Toyota C-HR: “Cinderella” | “Gingerbread Man” | “Trojan Horse”

Toyota C-HR: “Cinderella”

Toyota C-HR: “Gingerbread Man”

Toyota C-HR: “Trojan Horse”

ROLE: Senior Flame Artist / VFX Compositor
VENDOR: The Mill
AGENCY: Saatchi & Saatchi
DIRECTOR: Noam Murro

Here’s an odd trio of high-concept spots for Toyota, all loosely based on fairy tales and historical fantasy – Cinderella, the Gingerbread Man, and the Trojan Horse. Although, I think that last one is more history than fantasy, depending on your point of view.

Each is very stylish and beautifully shot, even if the metaphorical conceit sometimes gets lost in the presentation. “Cinderella” and “Gingerbread Man” were fairly straightforward, in terms of workload. Lost of clean-up, alteration and adding of signage, and of course, car beauty. Cindy also required some digital hair dye to make her more prominent.

“Trojan Horse” required a CG Trojan Horse, and some minor beauty and cleanup. The wonderfully weird animation was outsourced to Made by Radio.

Curiously, all three spots somehow got spun into 150 deliverables, none of the them being socials.

Toyota Safety Sense: “Crash Test Dummies: Overheard”

ROLE: Senior Flame Artist / VFX Compositor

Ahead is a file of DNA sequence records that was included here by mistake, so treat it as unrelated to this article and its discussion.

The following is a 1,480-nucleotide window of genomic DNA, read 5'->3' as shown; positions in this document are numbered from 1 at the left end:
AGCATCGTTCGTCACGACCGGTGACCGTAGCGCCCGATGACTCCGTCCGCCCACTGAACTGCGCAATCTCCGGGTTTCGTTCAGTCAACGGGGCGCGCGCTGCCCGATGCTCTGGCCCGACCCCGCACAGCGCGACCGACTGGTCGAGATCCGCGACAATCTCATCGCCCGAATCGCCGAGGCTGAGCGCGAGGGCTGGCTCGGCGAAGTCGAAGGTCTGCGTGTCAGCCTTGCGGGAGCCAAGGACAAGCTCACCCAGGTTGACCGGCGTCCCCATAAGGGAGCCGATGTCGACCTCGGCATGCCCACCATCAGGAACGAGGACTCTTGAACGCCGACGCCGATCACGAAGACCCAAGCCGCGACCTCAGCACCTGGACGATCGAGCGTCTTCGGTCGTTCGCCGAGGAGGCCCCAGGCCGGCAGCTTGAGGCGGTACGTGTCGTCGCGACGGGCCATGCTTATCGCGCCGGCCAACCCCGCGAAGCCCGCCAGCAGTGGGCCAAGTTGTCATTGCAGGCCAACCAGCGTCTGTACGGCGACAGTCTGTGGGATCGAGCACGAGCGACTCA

VENDOR: The Mill
AGENCY: Saatchi & Saatchi L.A.
DIRECTOR: Speck / Gordon

The Crash Test Dummies look to be out of a job, thanks to Toyota’s new safety features, titled Toyota Safety Sense, included in their latest models. This spot brings back these humorous characters as the punchline to Toyota’s ongoing efforts to make driving a safer experience.

Although shot in-camera, the dummies had to be augmented at the joints and neck to accurately depict real world crash test mannequins. Most of that was handled with CG and Nuke, with background clean ups aided by Flame. I tackled a few of those.

But my main responsibility, other than managing the conform, was look devving and comping the test facility environments. Various split screens, CG extensions, and matte paintings were used to extend the space, which was originally shot in a hanger.

Tracking and integration were particularly challenging. The foreground interior hallways were separate from the warehouse car plates, neither shot with motion control. So various retiming and hand tracking techniques had to be used to fit these square pegs into the round holes. Thankfully, some of these shots were lock offs, or had minimal camera moves.

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